Based on the documentaries and other topics that I wrote about, I’ve come to a few conclusions—or if not quite conclusions, at least something closer to conclusions than I had at the beginning of the semester. I touched on some of these a bit in my blog post from April 1st, in which I discuss the documentary Fat, Sick, and Nearly Dead. These are some of the main problems that I see in food activism’s image, or how it’s represented:

·      “Fat Shaming” – People who are considered overweight or obese don’t need to be made to feel guilty or embarrassed about it. It doesn’t help them or anyone else. And it also doesn’t necessarily indicate health problems. Food activism needs to get over the idea that part of being a food activist, or even just a healthy person and/or a healthy eater requires or results in a particular physique.

·      Food Guilt – Eating is intimate and personal. It just is. It’s putting something from outside your body inside your body, and there are a lot of things to consider when determining what is and is not allowed to cross that boundary—health, ethics, personal taste, values, comfort, cost, etc. And it’s not as though you can just opt out of deciding what and how to eat in the way that you can a lot of other decisions, at least not for very long. But that being said, sometimes circumstances are such that the choice you want isn’t an option, or you don’t know how you feel about any of your options. Or it’s exhausting to put this much thought into he decision of what to eat every time you need or want to eat. That’s ok. It’s the reality of being a complicated, multi-dimensional, dynamic person with lots of other concerns outside of eating. I think that within food activism, we should be better about taking this into account. That no one’s eating or buying habits are perfect, and that’s fine. Perfection is not only unrealistic, but also maybe not even desirable. Because how is someone going to be happy and productive and fulfilled in all the other important areas of his or her life if every bit of energy and time and mental space is focused on food choice? So I wish we wouldn’t feel guilty about making so-called “bad” food choices every once in a while or leading an imperfectly sustainably life. It’s fine. One meal, or even one lifetime of meals, won’t make or break the universe. That doesn't meant that we should stop caring about the food choices we make, but just that we should put things into perspective and realize that being a food activist doesn't mean freaking out over every food choice we ever make.

·      Sexism – I don’t appreciate being told that my sex (or gender, for that matter) positions me in a specific way to nature and thus food activism. And don’t expect me to be any more or less concerned with food activism or an aspect of food activism because of my sex either. I think that there are definitely certain trends in the sex and/or gender of the people involved in food activism and it’s different aspects, but instead of pinning it down as evidence of sexual determinism, it’s more useful to consider what kinds of power structures are creating these trends, what they mean, and whether or not they are helpful.

·      Elitism – Everyone wants to have access to good food. But let’s not forget that what constitutes “good” food is often culturally, temporarily, geographically, and class-situated. And it’s obnoxious (not to mention usually unhelpful) when a more privileged socioeconomic group tells a less privileged socioeconomic what they should be doing so that they can be “better.” I think that consumers should be able to make their own choices. If healthier, sustainably produced foods are made accessible and appealing, people will want them. So let’s focus on making that happen.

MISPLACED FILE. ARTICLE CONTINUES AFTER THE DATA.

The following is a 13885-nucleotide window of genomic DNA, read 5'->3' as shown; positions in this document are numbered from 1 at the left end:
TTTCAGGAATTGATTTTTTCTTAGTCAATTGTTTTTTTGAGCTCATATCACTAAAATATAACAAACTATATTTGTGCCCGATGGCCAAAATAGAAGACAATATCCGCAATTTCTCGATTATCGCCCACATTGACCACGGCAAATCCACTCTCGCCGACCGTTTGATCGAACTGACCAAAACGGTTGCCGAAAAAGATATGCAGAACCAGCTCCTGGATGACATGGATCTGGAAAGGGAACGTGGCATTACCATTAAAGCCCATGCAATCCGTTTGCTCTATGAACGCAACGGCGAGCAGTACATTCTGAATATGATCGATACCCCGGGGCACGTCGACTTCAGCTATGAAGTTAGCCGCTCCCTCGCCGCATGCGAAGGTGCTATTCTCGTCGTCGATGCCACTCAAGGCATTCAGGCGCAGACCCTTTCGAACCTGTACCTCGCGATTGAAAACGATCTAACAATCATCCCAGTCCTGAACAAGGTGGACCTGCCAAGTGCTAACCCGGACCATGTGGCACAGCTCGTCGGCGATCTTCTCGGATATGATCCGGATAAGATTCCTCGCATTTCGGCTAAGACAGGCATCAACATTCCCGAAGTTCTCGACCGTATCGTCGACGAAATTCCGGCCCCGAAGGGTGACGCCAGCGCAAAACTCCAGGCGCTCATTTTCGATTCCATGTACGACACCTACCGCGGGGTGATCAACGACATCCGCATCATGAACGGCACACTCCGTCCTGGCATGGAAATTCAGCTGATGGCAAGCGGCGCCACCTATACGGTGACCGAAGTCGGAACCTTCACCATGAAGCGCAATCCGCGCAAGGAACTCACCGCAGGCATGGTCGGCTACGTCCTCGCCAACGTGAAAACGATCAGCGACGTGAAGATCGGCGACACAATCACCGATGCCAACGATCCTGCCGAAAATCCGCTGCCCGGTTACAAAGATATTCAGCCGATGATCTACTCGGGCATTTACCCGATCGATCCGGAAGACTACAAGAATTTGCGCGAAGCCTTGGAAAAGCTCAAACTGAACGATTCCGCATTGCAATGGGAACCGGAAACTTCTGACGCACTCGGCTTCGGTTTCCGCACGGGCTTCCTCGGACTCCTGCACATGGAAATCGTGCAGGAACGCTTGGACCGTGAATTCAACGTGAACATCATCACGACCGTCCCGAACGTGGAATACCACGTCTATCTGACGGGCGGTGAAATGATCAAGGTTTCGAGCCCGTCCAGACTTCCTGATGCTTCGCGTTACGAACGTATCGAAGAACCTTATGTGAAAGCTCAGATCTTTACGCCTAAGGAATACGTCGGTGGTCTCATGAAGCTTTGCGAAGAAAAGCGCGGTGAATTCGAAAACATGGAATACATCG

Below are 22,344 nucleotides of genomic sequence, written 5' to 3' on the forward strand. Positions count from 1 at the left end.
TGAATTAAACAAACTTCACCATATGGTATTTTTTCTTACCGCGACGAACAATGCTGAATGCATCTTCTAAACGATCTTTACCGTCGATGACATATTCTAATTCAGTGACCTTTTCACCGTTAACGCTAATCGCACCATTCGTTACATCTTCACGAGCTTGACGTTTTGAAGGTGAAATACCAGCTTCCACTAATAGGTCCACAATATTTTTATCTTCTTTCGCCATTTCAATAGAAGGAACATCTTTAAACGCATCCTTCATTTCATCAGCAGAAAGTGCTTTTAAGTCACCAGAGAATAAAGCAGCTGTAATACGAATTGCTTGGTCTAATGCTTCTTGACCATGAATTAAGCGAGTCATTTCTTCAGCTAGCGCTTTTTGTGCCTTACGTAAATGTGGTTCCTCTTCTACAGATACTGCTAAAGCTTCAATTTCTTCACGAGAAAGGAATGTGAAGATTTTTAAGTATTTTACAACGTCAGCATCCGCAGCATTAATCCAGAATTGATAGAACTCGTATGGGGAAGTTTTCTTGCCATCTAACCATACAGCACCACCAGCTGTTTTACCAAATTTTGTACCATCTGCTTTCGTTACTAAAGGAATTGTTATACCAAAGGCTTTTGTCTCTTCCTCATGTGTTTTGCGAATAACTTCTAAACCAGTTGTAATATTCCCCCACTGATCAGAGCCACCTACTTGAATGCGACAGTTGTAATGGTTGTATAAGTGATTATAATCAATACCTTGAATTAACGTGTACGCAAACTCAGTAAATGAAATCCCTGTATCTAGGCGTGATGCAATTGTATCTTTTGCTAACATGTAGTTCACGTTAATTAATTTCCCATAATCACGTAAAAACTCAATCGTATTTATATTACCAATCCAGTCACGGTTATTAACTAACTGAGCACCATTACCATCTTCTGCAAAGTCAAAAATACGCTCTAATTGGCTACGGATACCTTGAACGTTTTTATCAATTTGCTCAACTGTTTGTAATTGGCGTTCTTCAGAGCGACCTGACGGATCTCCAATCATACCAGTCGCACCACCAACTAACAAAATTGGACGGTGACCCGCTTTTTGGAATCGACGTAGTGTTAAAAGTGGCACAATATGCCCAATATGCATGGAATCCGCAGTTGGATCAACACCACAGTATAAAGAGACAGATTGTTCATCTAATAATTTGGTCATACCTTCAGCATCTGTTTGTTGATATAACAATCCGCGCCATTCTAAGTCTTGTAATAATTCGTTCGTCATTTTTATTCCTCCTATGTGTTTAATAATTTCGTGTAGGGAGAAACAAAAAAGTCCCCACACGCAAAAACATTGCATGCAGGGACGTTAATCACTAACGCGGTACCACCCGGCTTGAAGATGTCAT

·      Image/Superficiality – Farmers shouldn’t need to appeal to a certain ideal personal image in order to sell their products. A person who raises chickens doesn’t also have to wear overalls or knit or play the banjo. As consumers, we shouldn’t expect farmers—who are complex, multi-faceted people just like anyone else—to fit our preconceived, idealized image of a local farmer. Just as a consumer of sustainably produced, local, and/or organic food shouldn’t have to fit any sort of image in order to be considered “legitimate.”

And one last thing: instead of distancing themselves from food activism or related activities and topics, perhaps people who are uneasy about the food activism image or “brand” should consider becoming more involved. In doing so, food activism can be re-framed or re-directed as less of a trend or a style or an image and more of a set of actively-supported common values or ideas with a very practical goals. Like pushing for more sustainable growing and distribution practices that won’t push the environment towards un-inhabitability. And making sure that everyone has access to sufficient food, and that that food is nutritious and safe and enjoyable. And that the economic structure behind the food that we eat is fair and balanced. In short, I think that food activism should be about people making their relationship with food healthier— nutritionally, economically, psychologically, socially, politically, and environmentally. And I wish that food activism documentaries were better at conveying that. 

Monday, April 22, 2013


For this week’s post I decided to watch Ingredients, a documentary directed by Robert Bates. In a lot of ways, it was kind of similar to Food Fight, a documentary I wrote about in February. In short, it was about the way in which the industrial food system isn’t about maintaining or improving the taste or quality of food but rather about being as profitable as possible for big corporations, and how by eating seasonally and locally, farming sustainably, feeling connected with our food, and supporting small-scale farms the food system in the United States can be improved. It even included another interview with Alice Waters. Nothing I haven’t heard before, but overall I consider Ingredients to be a fairly good documentary with a lot of the same problems that almost all of the other food activism documentaries I’ve watched have had: a little hippie-elitist, a little one-sided, a little too image-focused, lacking in diversity. All problems that, in many respects, exist within the food activism movements in the U.S. as well. Ongoing issues for which there is no easy answer.